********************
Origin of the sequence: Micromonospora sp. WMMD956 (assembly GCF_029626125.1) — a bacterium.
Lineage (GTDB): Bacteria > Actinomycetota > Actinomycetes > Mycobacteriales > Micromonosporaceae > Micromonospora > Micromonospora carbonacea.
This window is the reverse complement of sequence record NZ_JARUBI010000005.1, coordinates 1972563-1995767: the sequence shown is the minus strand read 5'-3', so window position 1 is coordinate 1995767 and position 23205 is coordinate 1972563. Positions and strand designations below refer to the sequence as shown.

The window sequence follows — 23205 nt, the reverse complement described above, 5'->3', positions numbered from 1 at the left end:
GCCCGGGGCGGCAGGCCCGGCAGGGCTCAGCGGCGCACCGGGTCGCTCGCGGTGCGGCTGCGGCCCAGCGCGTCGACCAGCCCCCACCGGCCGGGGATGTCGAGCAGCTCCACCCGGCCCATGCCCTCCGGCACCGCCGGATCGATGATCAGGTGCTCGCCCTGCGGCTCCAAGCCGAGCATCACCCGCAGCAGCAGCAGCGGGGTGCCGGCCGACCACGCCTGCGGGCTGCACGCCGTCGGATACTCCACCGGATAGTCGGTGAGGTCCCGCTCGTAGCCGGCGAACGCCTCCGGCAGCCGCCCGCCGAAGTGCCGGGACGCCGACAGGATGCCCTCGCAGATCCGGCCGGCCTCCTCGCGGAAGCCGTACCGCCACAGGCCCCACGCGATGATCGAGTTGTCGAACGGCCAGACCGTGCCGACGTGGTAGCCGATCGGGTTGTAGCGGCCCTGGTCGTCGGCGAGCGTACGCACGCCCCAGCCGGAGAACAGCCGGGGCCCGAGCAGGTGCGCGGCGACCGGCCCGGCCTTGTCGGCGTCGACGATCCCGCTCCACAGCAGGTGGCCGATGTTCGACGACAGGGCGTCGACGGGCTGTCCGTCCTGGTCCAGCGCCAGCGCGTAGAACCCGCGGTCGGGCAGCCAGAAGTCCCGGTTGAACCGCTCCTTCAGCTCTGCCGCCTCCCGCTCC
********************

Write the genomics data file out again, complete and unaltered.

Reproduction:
Origin of the sequence: Micromonospora sp. WMMD956 (assembly GCF_029626125.1) — a bacterium.
Lineage (GTDB): Bacteria > Actinomycetota > Actinomycetes > Mycobacteriales > Micromonosporaceae > Micromonospora > Micromonospora carbonacea.
This window is the reverse complement of sequence record NZ_JARUBI010000005.1, coordinates 1972563-1995767: the sequence shown is the minus strand read 5'-3', so window position 1 is coordinate 1995767 and position 23205 is coordinate 1972563. Positions and strand designations below refer to the sequence as shown.

The window sequence follows — 23205 nt, the reverse complement described above, 5'->3', positions numbered from 1 at the left end:
GCCCGGGGCGGCAGGCCCGGCAGGGCTCAGCGGCGCACCGGGTCGCTCGCGGTGCGGCTGCGGCCCAGCGCGTCGACCAGCCCCCACCGGCCGGGGATGTCGAGCAGCTCCACCCGGCCCATGCCCTCCGGCACCGCCGGATCGATGATCAGGTGCTCGCCCTGCGGCTCCAAGCCGAGCATCACCCGCAGCAGCAGCAGCGGGGTGCCGGCCGACCACGCCTGCGGGCTGCACGCCGTCGGATACTCCACCGGATAGTCGGTGAGGTCCCGCTCGTAGCCGGCGAACGCCTCCGGCAGCCGCCCGCCGAAGTGCCGGGACGCCGACAGGATGCCCTCGCAGATCCGGCCGGCCTCCTCGCGGAAGCCGTACCGCCACAGGCCCCACGCGATGATCGAGTTGTCGAACGGCCAGACCGTGCCGACGTGGTAGCCGATCGGGTTGTAGCGGCCCTGGTCGTCGGCGAGCGTACGCACGCCCCAGCCGGAGAACAGCCGGGGCCCGAGCAGGTGCGCGGCGACCGGCCCGGCCTTGTCGGCGTCGACGATCCCGCTCCACAGCAGGTGGCCGATGTTCGACGACAGGGCGTCGACGGGCTGTCCGTCCTGGTCCAGCGCCAGCGCGTAGAACCCGCGGTCGGGCAGCCAGAAGTCCCGGTTGAACCGCTCCTTCAGCTCTGCCGCCTCCCGCTCC